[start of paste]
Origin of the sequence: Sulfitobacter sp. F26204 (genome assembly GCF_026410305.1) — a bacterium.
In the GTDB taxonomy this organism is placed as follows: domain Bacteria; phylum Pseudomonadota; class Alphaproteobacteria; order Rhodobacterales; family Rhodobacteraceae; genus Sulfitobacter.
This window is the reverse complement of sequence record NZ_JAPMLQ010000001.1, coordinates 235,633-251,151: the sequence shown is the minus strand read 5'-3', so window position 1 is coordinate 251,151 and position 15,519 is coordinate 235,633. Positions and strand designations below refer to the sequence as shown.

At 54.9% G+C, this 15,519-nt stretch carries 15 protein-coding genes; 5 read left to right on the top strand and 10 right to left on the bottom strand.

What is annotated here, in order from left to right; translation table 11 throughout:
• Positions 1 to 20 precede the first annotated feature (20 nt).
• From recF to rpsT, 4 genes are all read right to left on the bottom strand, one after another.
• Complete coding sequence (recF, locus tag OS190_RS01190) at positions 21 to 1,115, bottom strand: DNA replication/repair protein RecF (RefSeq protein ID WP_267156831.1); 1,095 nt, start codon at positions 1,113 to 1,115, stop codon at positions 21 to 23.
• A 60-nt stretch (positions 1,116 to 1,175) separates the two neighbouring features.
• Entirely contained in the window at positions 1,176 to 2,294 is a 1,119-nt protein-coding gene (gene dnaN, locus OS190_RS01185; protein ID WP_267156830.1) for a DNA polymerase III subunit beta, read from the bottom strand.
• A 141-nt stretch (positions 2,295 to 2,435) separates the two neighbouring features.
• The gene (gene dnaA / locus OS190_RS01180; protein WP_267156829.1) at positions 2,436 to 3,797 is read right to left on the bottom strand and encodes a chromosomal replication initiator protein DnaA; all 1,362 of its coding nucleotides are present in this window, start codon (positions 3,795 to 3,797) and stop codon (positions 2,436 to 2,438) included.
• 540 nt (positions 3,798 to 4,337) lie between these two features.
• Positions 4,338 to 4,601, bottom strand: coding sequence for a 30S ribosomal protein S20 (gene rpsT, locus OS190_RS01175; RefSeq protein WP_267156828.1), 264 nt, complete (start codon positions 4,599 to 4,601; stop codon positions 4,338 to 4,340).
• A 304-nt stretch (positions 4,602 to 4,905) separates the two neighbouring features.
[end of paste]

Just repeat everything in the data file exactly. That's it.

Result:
Origin of the sequence: Sulfitobacter sp. F26204 (genome assembly GCF_026410305.1) — a bacterium.
In the GTDB taxonomy this organism is placed as follows: domain Bacteria; phylum Pseudomonadota; class Alphaproteobacteria; order Rhodobacterales; family Rhodobacteraceae; genus Sulfitobacter.
This window is the reverse complement of sequence record NZ_JAPMLQ010000001.1, coordinates 235,633-251,151: the sequence shown is the minus strand read 5'-3', so window position 1 is coordinate 251,151 and position 15,519 is coordinate 235,633. Positions and strand designations below refer to the sequence as shown.

At 54.9% G+C, this 15,519-nt stretch carries 15 protein-coding genes; 5 read left to right on the top strand and 10 right to left on the bottom strand.

What is annotated here, in order from left to right; translation table 11 throughout:
• Positions 1 to 20 precede the first annotated feature (20 nt).
• From recF to rpsT, 4 genes are all read right to left on the bottom strand, one after another.
• Complete coding sequence (recF, locus tag OS190_RS01190) at positions 21 to 1,115, bottom strand: DNA replication/repair protein RecF (RefSeq protein ID WP_267156831.1); 1,095 nt, start codon at positions 1,113 to 1,115, stop codon at positions 21 to 23.
• A 60-nt stretch (positions 1,116 to 1,175) separates the two neighbouring features.
• Entirely contained in the window at positions 1,176 to 2,294 is a 1,119-nt protein-coding gene (gene dnaN, locus OS190_RS01185; protein ID WP_267156830.1) for a DNA polymerase III subunit beta, read from the bottom strand.
• A 141-nt stretch (positions 2,295 to 2,435) separates the two neighbouring features.
• The gene (gene dnaA / locus OS190_RS01180; protein WP_267156829.1) at positions 2,436 to 3,797 is read right to left on the bottom strand and encodes a chromosomal replication initiator protein DnaA; all 1,362 of its coding nucleotides are present in this window, start codon (positions 3,795 to 3,797) and stop codon (positions 2,436 to 2,438) included.
• 540 nt (positions 3,798 to 4,337) lie between these two features.
• Positions 4,338 to 4,601, bottom strand: coding sequence for a 30S ribosomal protein S20 (gene rpsT, locus OS190_RS01175; RefSeq protein WP_267156828.1), 264 nt, complete (start codon positions 4,599 to 4,601; stop codon positions 4,338 to 4,340).
• A 304-nt stretch (positions 4,602 to 4,905) separates the two neighbouring features.